Friday, 11 May 2012

Chapter 10: Squigs: The Wonder Material

“The Orks use Squigs for an amazing variety of purposes, depending on the special characteristics of each species of Squig. Though there are many forms of Squig, and each variety can incorporate many subtypes, there are about twelve main varieties, including edible, musical, hair, medical, parasite-hunting, face-eaters, pet, buzzing and paint Squigs.” (Waaargh! The Orks, pg 5)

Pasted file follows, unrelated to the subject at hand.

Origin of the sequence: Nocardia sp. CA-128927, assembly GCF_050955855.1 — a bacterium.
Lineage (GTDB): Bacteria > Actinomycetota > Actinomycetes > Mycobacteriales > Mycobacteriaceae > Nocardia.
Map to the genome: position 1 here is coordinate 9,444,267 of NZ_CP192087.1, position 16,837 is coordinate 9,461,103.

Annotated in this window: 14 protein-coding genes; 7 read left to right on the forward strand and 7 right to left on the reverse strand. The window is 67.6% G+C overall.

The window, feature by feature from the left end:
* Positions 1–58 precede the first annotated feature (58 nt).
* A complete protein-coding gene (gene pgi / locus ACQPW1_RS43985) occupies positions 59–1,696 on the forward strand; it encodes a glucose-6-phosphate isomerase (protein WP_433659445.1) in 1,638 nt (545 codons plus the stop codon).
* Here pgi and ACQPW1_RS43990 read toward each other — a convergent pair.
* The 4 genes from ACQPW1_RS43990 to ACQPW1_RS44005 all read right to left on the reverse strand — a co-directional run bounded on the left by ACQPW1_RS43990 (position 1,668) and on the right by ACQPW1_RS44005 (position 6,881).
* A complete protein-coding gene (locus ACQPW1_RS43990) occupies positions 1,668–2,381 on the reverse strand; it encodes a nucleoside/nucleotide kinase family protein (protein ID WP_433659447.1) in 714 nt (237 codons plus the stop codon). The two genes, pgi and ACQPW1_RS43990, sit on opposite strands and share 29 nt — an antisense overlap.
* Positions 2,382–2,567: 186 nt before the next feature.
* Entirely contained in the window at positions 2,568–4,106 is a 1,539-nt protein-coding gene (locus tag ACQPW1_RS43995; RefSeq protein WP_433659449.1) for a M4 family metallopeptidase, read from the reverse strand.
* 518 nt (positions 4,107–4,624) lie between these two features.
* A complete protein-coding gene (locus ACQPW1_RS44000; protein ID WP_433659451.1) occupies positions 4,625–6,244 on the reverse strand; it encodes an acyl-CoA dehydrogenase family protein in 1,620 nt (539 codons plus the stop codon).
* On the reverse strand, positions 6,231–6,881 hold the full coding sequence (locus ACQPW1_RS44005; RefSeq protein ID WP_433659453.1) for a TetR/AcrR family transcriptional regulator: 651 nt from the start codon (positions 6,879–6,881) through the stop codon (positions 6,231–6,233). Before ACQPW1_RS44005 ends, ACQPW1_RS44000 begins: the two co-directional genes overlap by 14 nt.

All good societies, be they real or fictional, thrive upon a solid foundation. For Orks, that foundation is the Squigs. Squigs fulfil an almost infinite number of roles within Ork society, from simply providing the basic societal cycle, to becoming a myriad of different creatures all with conveniently useful adaptations, which the Orkoids use widely to solve a number of societal needs. In short, the Squigs provide the Orkoids with their own portable eco-system that provides all the basic mod cons any society could need, short of metal, well, so far anyway… The term “Squig” is the shortened version of their descriptive epithet Squiggly Beast. The word is rather perplexing, but has a few notable literary clues to start us off on our investigation. Squiggly is an adverb (a word which modifies a verb), so logically the term Squig is a verb, so “to squig” denotes behaviour associated with what they are. One can make stabs at the meaning, which could all be equally valid. Although the obvious suggestion is that it is either onomatopoeic (so the word resembles what it sounds like) or descriptive of the action it makes, such as scurrying or scratching. However I would take it further. I would suggest that the term “Squig” is supposed to be quite open. It’s an intransitive verb (i.e. the verb doesn’t require an object to form a complete sentence), and thus, much like how Orks work, the term simply denotes the fact that Squigs ultimately do what they do (note: the verb ‘to exist’ is intransitive, and isn’t far from how Orks view their own society in general “I exist therefore I is”). As to what they do, well, it’s almost infinite amounts of things. At their most basic level, Squigs eat the refuse of the Orks, and the Orks eat the Squigs. It’s a happy (if rather smelly and unsanitary) cycle of life and death that underpins Ork society. As I will cover in more detail later in the series, all Ork Settlements have a place for the disposal of refuse, known as The Drops. Most Squigs live amidst it, and it is up to Snotling and Gretchin servants to ferret out Squigs to cook for Ork meals. Drops can be quite hazardous, as most Squigs have a predatory nature, meaning that any trip to the drops can be a very memorable, or even short-lived one. In spite of the Orks’ rather crude nature, they are somewhat prone to gourmet temperaments (especially Nobz and Bosses, who expect a good feeding), and most Gretchin servants are experts at finding and cooking meals, especially using Squigs. Almost all Squigs are edible, but some taste better than others. The nicest and juiciest “eatin’ squigs” are the largest, and found in the darkest and deepest recesses of the drops, and are exceptionally rare, and equally difficult to catch. Orks do prefer cooked Squig, but they will eat them raw as a snack, or if they’re really hungry and there are no Gretchin about. I like to compare eatin’ squigs to fish. The comparison to fish seems odd, but it works rather well. Squigs mostly exist to eat, and if they eat a lot they get bigger. If they live very long, it is because they eat a lot and don’t get eaten, and get so big that the only thing that can generally eat them is a bigger Squig. Many of you may be familiar with “the bigger fish” principle, and it’s exactly the same. Of course, Squigs form a whole eco-system, based on what seems to be adaptations that are exceptionally convenient for the Orks. There are a number of theories as to why these adaptations occur, but it’s actually not that problematic, because there’s a fair chance that any explanation has a slight aspect of truth to it. It’s very likely that psychic resonance plays its part, giving Squigs the ability to adapt or change to suit the society’s needs through resonance. Also with Orks, as a survivalist race, the other Orkoids are not exempt from this process either. Squigs that thrive will develop things that are useful to the Orks, probably as an effort to not get eaten or killed. These attempts at survival don’t always work, but the principle has a solid foundation. All Orkoids adapt, and Squigs do it to absolutely astounding degrees! So as you can imagine, there are lots of Squig variants that make themselves incredibly useful to the Orks. Some take other paths to survival altogether, but we’ll discuss those later. Whether they have specifically adapted to meet a very specific societal need, or that the Orks have developed a use for them according to their traits vary between the types of squig, but certainly the Orks using the nature of the breed of squig almost definitely forms the catalyst for other “useful” breeds to emerge. Probably the most common one is one that not everyone notices, or indeed knows about, but otherwise provides Orks with a very useful commodity that they lack: hair. The Hair (or Hairy) Squig is a small, parasitic squig that comprises of a very small head with clamp-like teeth that latches onto Orkoid skin, and provides a useful, mutually benefiting existence for both Orkoids. The other Orkoids (especially Orks) are quite fond of ornamentation, and an easy method is to acquire hair (something no doubt Orks were at one point somewhat envious of in mammalian races). The Orks get a form of expression that they like (often painting or dying the hair to fit Clan colours, or may already come in a suitable colour), and the Hair Squigs draw nutrients from the Orkoid’s skin. Similarly, there are other Squigs that alter their nature to suit basic societal needs. Another common variant is the Paint Squig, which excretes powerful dyes. Some even develop tufts of hair on their tails, so that they can be used both as a source for paint and a paintbrush at the same time. Another popular generic breed are the Squigpipes, which provide, as one could imagine, a crude working musical instrument. There are also breeds that although not specifically adapted to suit Orks, make themselves invaluable to Orks through their nature, or a quirk of their character. Many Squigs (particularly Growlers) present themselves as useful opportunities for Orks to have pets, which they can train, or otherwise laugh at. Orks and Gretchin can grow exceptionally fond of their pet Squigs, training them to do tricks, or just chortling when the Squig runs dementedly and latches its jaws onto some hapless bystander. Their shapes and forms vary rather vastly, and can resemble dogs, lizards (favoured by Gretchin), or just have some little quirk of character or appearance that makes them far too adorable to eat. Other useful breeds include parasite-hunting Squigs, which the Orks use to crawl about them and eat other parasites, fleas and ticks (although they have a habit of becoming a meal afterwards anyway). Flesh-eaters are also popular for their ability to shed teeth at an alarming rate, providing a useful source of wealth (although their teeth depreciate substantially quicker than Ork teeth). They seldom breed in captivity, making them rare commodities, and usually owned by Nobz. This explains how Nobz can be wealthy without having their own teeth punched out, even if they go out of the habit of getting ones from other Orks. It also probably goes some ways to explaining the curious origins of the Bad Moonz. Indeed, the individuality of Orkdom has potential to alter squigs, although the process being usually biological is naturally far slower, probably taking generations of Squigs of that type to fully develop into something universally useful to Orks. Probably the simplest example of this is the humble Bag Squig, which consists of a Squig with a bag-like body and an internal anatomy of mostly stomach. As it stands, it’s a basic creature, but its slow digestive system made it obvious to the Orks that they could use them as bags, flasks and other items. Usually, they are dried out to make flasks or tanned into belts and pouches, but the Bag Squig’s digestive system is so slow, it can live off bits of food that are stored within it, meaning an Ork merely needs to pick up a Squig and immediately has a bag to store things in, just so long as he thoughtfully accommodates for its basic nutritional needs. The Oddboyz, naturally, have a large affinity with Squigs. Performing various societal roles and services within Ork society, means that they are far more likely to notice and (to the extent an Ork can) appreciate the quirks of the incredibly flexible squig. One of the most common Squigs used by Oddboyz (in this case, Runtherds) is of course the Herd Squig, which usually starts off life as a pet, but is a case of how the Orks have specially bred breeds of Squigs that they have encouraged to suit their needs (much like Dogs). Runtherds have been training Squigs for quite some time to help them control their various herds of Snotlings and Gretchin. Naturally, the relationship between Herder and Herd Squig is often close, almost empathic, using unique calls, grunts, gestures and commands to control the Squig in ways that no other Runtherd or other Ork could achieve. The Mek’s own favourite is the Oil (or Oily) Squig, which emits an oily black secretion from its slug-like body, usually out of a long protruding snout. The Meks use this secretion for machine oil. For spot oiling jobs, the Mek can grab an Oily Squig and simply squeeze its bulbous body and point the snout in the direction of the object that requires lubrication. Of course, Meks get through large quantities of the stuff, so they tend to have ready-prepared barrels of Squig Oil that have been collected earlier. The most efficient manner is to put the Squigs into a large pressing machine, but the old fashioned way is to put them in a large barrel, and have Gretchin jump up and down on them until they burst. It produces a lot of wastage, but is a popular event for Orks to watch and laugh at all the Grots slipping over covered in black goo. Ork Doks, however, have a massive multitude of useful Squigs. They probably use the lion’s share of the Squigs in any Ork settlement. Doks will find most Squig variants useful for some reason or other, but there are quite a few specific Squig variants that are more likely to see use. The Syringe Squig has a long needle-shaped, sharp proboscis with which they use to inject venom into their prey. The venom is quite powerful, but not deadly to Orks, and can knock them out for anything up to three days at a time. Doks use them (or their venom in metal injectors) as an anaesthetic. This also denotes an interesting linguistic origin from the Ork fluff, of the word “Urty” which refers to the largest of the three size bands for the length of the syringe (Small, Big and ‘Urty. Freeboota “Bad” Doks in particular favour the latter category). Another popular variant among Doks is the Vampire Squig, a bat-like Squig that has long, sharp fangs. It is, obviously, a bloodsucker, and the Doks use them for bleeding patients, and sucking up bad blood and pus from septic wounds. Vampire Squigs aren’t particularly fussy creatures, so long as they are fed blood regularly. When a regular supply of blood is difficult (i.e. when there isn’t much fighting), Doks use other methods of keeping them alive; one of the more ones is suggesting the idea of regular bleeding to exceptionally healthy Orks. Doks also make regular use of Hair Squigs, using them to provide materials for stitches, either using several Hair Squigs, using their pincer-like mouths to seal a wound together, and then twisting the tail off, leaving the head in place, and using as many Hair Squigs as needed to hold the wound together. Alternatively, a single Squig is used, the hair being used with a needle to thread the whole wound together. The head should be able to feed on blood and pus initially, and can live for years in such a state. By the time it shrivels and drops off, the wound should be fully healed. There’s also a special variant of Hair Squig called the “Swab Squig”. Unlike its longhaired cousins, its hair is short and fluffy, allowing it to be used to sponge up and absorb liquids, and is ideal for cleaning up after messy operations, and is also useful as an emergency handkerchief. Most Squigs see use through the Doks, along with a lot of fungus variants, which are killed and preserved to make medicines. The Bloodshade Speckled Fungus, for instance, is used as a coagulant, along with generally enriching Ork blood. It is likely that a Dok’s surgery will have its own indoor latrine, for the (almost) sole purpose of breeding varieties of Squigs. It can often form a bit of a hazard if an unknowing Ork uses it, and gets an injection from a Syringe Squig, before falling into the latrine and never being seen again. All Doks raise their own strains of Squigs, and take a great deal of pride in their potency and effectiveness. Doks are always trying to make new “medical squigs” or adapt existing ones for medical usage, although not every Squig is quite so easy to adapt. This leads me on to another category of Squig. Being part of the Orkoid genus, it doesn’t take too long to realise that there are a lot of Squigs that are just plain nasty. They do, of course, have their uses, but Squigs obviously quickly realise that one of the simplest methods of ensuring survival is to make oneself incredibly unpleasant and hazardous to be around. I’m pleased to tell you that the list of Squigs that fall into this category is quite considerable. Most Squigs are nasty, really, but some of them are so nasty that even the Orks notice. So let’s start with the most famous. You probably don’t even know it yet, but again, I’d be surprised if you’ve never heard of the infamous Face-Eating Contest. It involves one of the more impressively nasty Squigs: the Face Eater Squig. Also known as “Gnasher Squigs” (or simply “Gnashers”), they consist of a small body, with a snake-like tail, and an exceptionally large mouth with an awful lot of teeth. The mouth is so big, in fact, you’d be forgiven for assuming there’s much else, but the tail allows them to grip onto things, such as an arm, branch or rock, from which they strike out with their mouth. They’re the most common hazard during a trip to the drops, where they hook themselves up onto the edge, and wait for a shadow to fall over them, before striking out, and biting the first thing they see, which is often an Ork’s bottom, Gretchin’s arm, or a whole Snotling. Obviously, given their incredibly violent and dangerous nature, the Orks very much approve of these Squigs, and they provide them with endless entertainment. The Face-Eating Contest one of the Orks’ favourite pastimes, and is a regular feature of Ork Pubs; usually after the Ork participant has had a few pints of Fungus Brew. For the contest, an Ork grabs a growler Squig by the tail (which it promptly wraps around the Orks forearm), and the Ork tries to eat the Squig before it has a chance to bite their face off. Sometimes the Ork merely dangles the Gnasher by the tail above his face, usually when he’s had a few more pints than he should, but either way it’s a race, between jaws. The Ork is stronger, obviously, but the Gnasher has a very big mouth. The other Orks and Gretchin watch with delight during the proceedings, as the two go at each other with a gourmet’s gusto. Sometimes, an Ork keels over backwards with a Gnasher embedded in its face (you can just imagine the twitching, can’t you?), other times, the Ork quickly manages to munch on the Squig and gobble it down before it even gets a chance to scratch him. In any outcome, it always entertains. Another fairly common Squig with a nasty reputation are the Buzzer Squigs. They’re actually the earliest instance of a somewhat contradictory nature. They are mentioned in Waaagh The Orks as “Buzzing Squigs”, looking rather like a Hornet with a very unpleasant looking sting. By the time of Ere We Go, and since, they are referred to as Buzzer Squigs, and the picture in that book, is essentially more akin to a Bee with a mouth like a Venus Fly Trap. Their description, however, has remained more or less constant. They are small, winged, insect-like Squigs that are exceptionally vicious and even more vicious when angry. Their feeding method is to bury into the skin of their victims, feeding internally, before emerging again, and either diving back in through a new hole, or flying off to find another victim. They are primarily used as the ammunition used in the fabled Squig Catapults. They are found in the fungus groves and drops, flying around and generally attacking anything unfortunate enough to be nearby. Gretchin are sent to collect these creatures, trapping them in pots made from dried mud gathered from the bottom of the drops (obviously, Gretchin aren’t particularly fond of this duty). Once a Grot has caught enough Buzzer Squigs, the top is corked, and all that remains are the tiny holes that allow the Buzzers to breathe. Once captured in the pots, they are starved for weeks. Gretchin get good at maintaining the supply of pots, and can easily tell which contain the angriest Buzzers; the high pitch generated from the buzzing and droning as the Buzzers try to burrow out of the pots is fairly distinctive. These pots are then used in war, being placed upon catapults and lobbed at the foe. Upon landing, the pots break, and the Buzzers emerge, incredibly angry, and attack the first thing they see. Orks find this weapon quite entertaining, but evidently due to being deployed by catapult, Orks must prefer to watch them from a distance for some reason… The Buzzers are actually one of the more common victims of a major misconception, which for a while I believed myself, and didn’t exactly help with the matter. References are sometimes made to a “Rippa Squig”. But as far as I’ve been able to determine, there isn’t one. The Buzzer Squig is the closest match, and as the ammunition of the Squig Catapult, there are unlikely to be any other candidates. This Rippa Squig supposedly highlights the apparent link to Tyranids, but I have not found a single reference to it, nor to any indicator that Squigs are remotely affiliated with Tyranids in any way, other than on Black Library, which alleges that the Tyranids assimilated Squigs into their species (not the other way around as is often argued). If there was a tie, the link has not existed since the first Ork book (Waaargh! The Orks) was released for Rogue Trader, so, nothing more to say, really. Finally, we come to the Spiky Squig. It always makes me think of some Badnik from a Sonic Game. The Spiky Squig has a ball-shaped body, from which it can produce countless nasty spines that carry a poisonous sting. Spiky Squigs are often used on some of the stranger bionik arms upgrades tend to use these as a surprise weapon. They are typically mounted in cages, and released as a close combat weapon, but they can also be mounted on springs, and fired like projectiles, before being pulled back to fire again. This latter version seems to be rather popular with Freebootas, at least going by models I’ve seen over the years (if anyone has a fluff reference to help explain this, I’d like to hear from you). Spiky Squigs aren’t the only Squig used in such weapons, but they are one of the more popular versions because of how nasty they are. There are a lot of Squigs that are so nasty that they are useful as weapons, entertainment, or simply appreciation by Orks. There are passing mentions to various Squig types in many of the Ork books. Ere We Go mentions the “Stink Squig” that emits gas (and is used as in Bionik weapons similar to the Spiky Squig), and if you know of a reference to the oft mentioned but hard to find “Squigshark” I want to hear from you. The nature of Squigs means that a full catalogue of the Squig variants is impossible, but it means that if you can envisage a problem the Orks need to overcome, odds are you can come up with a clever Squig variant to address it. To close with, I thought I would mention in passing something that has been a problem in the past. The issue of Boars and Squiggoths is still not something that has been completely resolved, but I am hoping to clear this up with this article. The article has been a bit of a pig, and I’m actually publishing this somewhat unfinished. I would like you all to look at every possible source you have so that we can definitely and finally absolutely confirm that Squiggoths are a type of Squig. As far as I’m concerned it is impossible that it isn’t, but some people really would like this spelling out. So if anyone with various editions of Epic, Imperial Armour, and so on could check for me, I want to make sure it’s canonical as possible, and that there is no room for doubt. Boars have never been said to be Squigs, but given the nature of Squigs it isn’t impossible to integrate them in future if necessary. Squigs are indelibly useful to the Orks. Without them, nothing in Ork society would be possible. The lowest of the low just so happens to be the thing that allows the highest of the high to stand up, exist, and conquer whole galaxies. Squigs are marvellous.